It continues, “And lest you respond with stereotypes that this will be almost all Caribbean children, the census records over 100,000 children of mixed Asian and white origin, and 158,000 children of mixed Caribbean and white origin.”

In the wake of the 7 July bombings and the riots in Oldham, Bradford and Burnley four years ago many commentators have fostered the idea that Asian Muslims are, unlike African Caribbeans, segregating themselves.

But in a study published last year, which looked in detail at Bradford, Simpson argued, “Increasing residential segregation of South Asian communities is a myth. The overall segregation between ‘South Asian’ and ‘Other’ populations has not changed in the 1990s.”

Simpson’s new study gives a rich and complex picture of immigration and migration. He comments, “The Caribbean population was the first post-war immigrant group. So it has had longer to disperse. One would expect it to be more dispersed than the Pakistani and Bangladeshi communities.

“There are differences between communities in the rate of mixing and the hostility that they feel. Family structures affect the rate of mixing and dispersal. But the same trend is there for each group.”

The patterns of concentration of ethnic minority groups also reflect general statistical trends. So in seven of the 14 wards where a non-white group is the majority, the group is Indian (largely Hindu).

This is not surprising as there are more people of Indian decent in Britain than there are Pakistani or Bangladeshi Muslims.

This latest analysis confirms a major study headed by Professor Tariq Modood in 1997, which also challenged the idea of self-segregation in education and employment.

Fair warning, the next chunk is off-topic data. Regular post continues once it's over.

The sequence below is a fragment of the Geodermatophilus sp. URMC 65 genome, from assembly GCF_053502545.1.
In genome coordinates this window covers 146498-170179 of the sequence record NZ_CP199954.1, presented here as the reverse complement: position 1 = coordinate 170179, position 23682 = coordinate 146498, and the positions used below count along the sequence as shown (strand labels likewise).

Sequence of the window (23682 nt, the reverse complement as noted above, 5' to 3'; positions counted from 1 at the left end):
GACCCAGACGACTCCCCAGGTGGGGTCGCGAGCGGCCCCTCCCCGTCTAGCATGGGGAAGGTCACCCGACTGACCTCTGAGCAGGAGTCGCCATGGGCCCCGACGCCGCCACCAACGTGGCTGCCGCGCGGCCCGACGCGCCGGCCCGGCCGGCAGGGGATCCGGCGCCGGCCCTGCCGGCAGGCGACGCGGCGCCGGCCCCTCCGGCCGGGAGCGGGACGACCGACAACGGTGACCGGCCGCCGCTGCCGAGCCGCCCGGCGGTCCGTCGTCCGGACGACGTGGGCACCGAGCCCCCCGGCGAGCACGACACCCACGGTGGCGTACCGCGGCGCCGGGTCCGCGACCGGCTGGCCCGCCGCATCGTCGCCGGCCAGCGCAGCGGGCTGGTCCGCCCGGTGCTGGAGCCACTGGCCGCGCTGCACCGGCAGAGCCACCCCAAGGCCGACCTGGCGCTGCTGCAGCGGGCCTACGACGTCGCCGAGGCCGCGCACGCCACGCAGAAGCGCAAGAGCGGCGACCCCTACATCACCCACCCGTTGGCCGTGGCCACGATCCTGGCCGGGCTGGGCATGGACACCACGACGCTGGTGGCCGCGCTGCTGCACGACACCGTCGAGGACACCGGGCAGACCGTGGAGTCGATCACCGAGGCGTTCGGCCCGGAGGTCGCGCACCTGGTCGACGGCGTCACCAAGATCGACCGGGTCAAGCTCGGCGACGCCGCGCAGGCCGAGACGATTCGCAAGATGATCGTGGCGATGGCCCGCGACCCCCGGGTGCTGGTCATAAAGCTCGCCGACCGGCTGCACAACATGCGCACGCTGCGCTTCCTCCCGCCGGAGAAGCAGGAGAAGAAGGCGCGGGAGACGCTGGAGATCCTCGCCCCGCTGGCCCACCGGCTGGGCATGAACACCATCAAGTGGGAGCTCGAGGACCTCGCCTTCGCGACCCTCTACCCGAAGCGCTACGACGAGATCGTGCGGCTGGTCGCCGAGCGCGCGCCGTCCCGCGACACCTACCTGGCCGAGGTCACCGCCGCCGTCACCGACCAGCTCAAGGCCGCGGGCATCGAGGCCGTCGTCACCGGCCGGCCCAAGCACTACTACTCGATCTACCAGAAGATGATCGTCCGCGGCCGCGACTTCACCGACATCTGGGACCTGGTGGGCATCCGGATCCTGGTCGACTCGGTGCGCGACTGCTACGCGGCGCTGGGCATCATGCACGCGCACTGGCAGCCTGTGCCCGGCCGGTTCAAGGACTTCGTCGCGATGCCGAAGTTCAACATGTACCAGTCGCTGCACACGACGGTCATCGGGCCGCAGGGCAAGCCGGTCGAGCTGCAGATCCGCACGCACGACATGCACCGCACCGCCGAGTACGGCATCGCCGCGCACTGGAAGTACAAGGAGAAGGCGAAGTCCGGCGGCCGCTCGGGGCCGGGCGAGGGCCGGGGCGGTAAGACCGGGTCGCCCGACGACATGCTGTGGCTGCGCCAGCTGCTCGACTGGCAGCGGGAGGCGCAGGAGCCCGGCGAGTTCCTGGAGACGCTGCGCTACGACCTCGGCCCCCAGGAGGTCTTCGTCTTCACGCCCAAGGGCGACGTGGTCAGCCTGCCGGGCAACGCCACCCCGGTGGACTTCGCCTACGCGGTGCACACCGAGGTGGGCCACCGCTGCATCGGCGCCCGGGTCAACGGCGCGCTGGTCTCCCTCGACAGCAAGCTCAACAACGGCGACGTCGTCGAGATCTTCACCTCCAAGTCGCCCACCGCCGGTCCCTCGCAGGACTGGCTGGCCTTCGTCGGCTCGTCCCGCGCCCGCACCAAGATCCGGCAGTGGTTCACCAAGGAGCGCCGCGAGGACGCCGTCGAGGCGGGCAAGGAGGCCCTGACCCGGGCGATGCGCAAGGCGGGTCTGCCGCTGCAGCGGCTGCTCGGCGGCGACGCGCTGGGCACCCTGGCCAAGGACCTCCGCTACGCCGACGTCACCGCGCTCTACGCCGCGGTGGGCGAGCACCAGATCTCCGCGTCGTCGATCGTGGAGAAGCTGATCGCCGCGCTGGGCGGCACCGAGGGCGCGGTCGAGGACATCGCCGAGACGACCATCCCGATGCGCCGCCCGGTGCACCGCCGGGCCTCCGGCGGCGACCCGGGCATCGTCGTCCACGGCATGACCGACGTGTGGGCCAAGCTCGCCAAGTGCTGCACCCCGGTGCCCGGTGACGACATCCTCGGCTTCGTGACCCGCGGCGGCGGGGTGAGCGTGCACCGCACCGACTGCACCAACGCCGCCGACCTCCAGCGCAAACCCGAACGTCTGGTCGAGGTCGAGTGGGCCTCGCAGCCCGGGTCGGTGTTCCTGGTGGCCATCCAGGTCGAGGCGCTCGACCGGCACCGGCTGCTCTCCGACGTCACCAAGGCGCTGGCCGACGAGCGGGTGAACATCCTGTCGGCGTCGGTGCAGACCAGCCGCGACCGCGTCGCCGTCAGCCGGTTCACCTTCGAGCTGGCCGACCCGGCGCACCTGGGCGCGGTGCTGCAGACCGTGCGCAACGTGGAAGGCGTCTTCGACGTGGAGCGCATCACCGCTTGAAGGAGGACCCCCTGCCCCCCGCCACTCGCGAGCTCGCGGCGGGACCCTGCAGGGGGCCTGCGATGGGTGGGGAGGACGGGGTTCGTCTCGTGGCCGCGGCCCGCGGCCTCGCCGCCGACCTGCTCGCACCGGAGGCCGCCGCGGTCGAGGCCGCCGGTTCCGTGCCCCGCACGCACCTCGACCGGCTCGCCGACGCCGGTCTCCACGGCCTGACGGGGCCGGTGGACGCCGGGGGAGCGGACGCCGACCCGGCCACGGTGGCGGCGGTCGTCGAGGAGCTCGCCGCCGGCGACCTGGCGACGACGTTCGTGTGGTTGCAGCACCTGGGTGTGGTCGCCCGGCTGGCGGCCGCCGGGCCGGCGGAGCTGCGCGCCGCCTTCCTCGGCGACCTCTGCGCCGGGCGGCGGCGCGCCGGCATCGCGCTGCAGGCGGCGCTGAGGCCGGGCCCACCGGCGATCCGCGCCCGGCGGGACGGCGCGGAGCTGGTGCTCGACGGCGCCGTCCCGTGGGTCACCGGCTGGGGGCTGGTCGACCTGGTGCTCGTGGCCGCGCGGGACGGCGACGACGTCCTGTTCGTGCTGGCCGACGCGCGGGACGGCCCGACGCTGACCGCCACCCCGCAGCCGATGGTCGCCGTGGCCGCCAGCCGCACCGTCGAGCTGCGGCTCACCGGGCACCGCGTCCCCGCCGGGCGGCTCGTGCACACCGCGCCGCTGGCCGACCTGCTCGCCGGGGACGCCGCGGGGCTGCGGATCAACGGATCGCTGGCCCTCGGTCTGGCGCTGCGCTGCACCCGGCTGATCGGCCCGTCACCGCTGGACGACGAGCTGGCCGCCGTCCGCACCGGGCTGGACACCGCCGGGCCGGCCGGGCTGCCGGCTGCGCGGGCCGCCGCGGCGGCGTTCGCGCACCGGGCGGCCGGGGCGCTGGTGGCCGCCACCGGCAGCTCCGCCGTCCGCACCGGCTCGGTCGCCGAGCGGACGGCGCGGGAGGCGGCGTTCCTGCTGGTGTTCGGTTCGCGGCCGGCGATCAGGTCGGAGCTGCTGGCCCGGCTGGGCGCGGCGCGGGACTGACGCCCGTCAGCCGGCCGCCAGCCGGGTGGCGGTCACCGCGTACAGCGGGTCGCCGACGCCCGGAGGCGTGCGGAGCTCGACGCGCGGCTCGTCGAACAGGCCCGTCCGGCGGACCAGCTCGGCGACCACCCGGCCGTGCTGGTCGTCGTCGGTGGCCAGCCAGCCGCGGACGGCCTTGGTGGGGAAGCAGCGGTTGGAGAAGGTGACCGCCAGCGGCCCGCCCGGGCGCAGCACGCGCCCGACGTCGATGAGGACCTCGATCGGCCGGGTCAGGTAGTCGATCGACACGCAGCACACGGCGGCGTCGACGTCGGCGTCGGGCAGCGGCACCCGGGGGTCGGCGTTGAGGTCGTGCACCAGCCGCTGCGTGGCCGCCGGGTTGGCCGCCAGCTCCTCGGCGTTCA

Simpson says, “The census does not tell us a great deal about schools and workplaces because it is not a measure of institutions but of where you live. But one would expect similar things to be happening with schools.

“For example, you get people saying, ‘Oh my goodness, there’s a school there that is 80 percent Pakistani.’ Well, that probably reflects more than anything the change in the community around it.

“I think school segregation is probably overplayed. Though that is not to underplay the importance of initiatives to bring people together and ensure equality.”

Institutions are at the root of racism

The fact that there are more mixed areas does not mean that Britain as a whole is evenly integrated.

The study found, for example, there are about 5,000 wards that are 98 percent white.

Simpson says, “The biggest worry is white fear, particularly of those who are in powerful positions and who feel uncomfortable because they never go to inner cities.

“But it is also there among disenchanted white community leaders who live in areas that are no longer white.

“It extends to white populations who live in mixed areas, but are frightened about the changes that are taking place, who feel there are certain areas they don’t go to because they feel they are no-go areas.

“They are not no-go areas, but their fears are real.”

And, while greater mixing is a precondition for undermining racial prejudice, it does not in and of itself mean that racist attitudes or the disadvantages black and Asian people face are automatically reduced.

Simpson says, “There are other links to make when it comes to the set of issues around racial tensions.”

The Crown Prosecution Service published figures last week that showed the number of people prosecuted for a racially aggravated offence in Britain rose by a third last year from 3,616 in the 12 months to 2004 to 4,660 in the year ending March 2005.

Some of the increase may be due to a greater willingness to report and prosecute such offences. But other figures also show an increase in racist attacks, particularly after the 7 July bombings.

A report this week said that young black and Indian people are more likely than their parents to get higher status white collar jobs.

But the overall figures for employment and education show persistent discrimination against the vast majority of non-whites in Britain, though the experience varies for different groups.

A greater level of mixing does not necessarily mean an equivalent decline in racism.

But it does suggest that what is fuelling that racism is not some inherent desire by ordinary people to self-segregate, but is more to do with policies and ideologies produced by elites and powerful institutions.

To read Dr Ludi Simpson’s study go to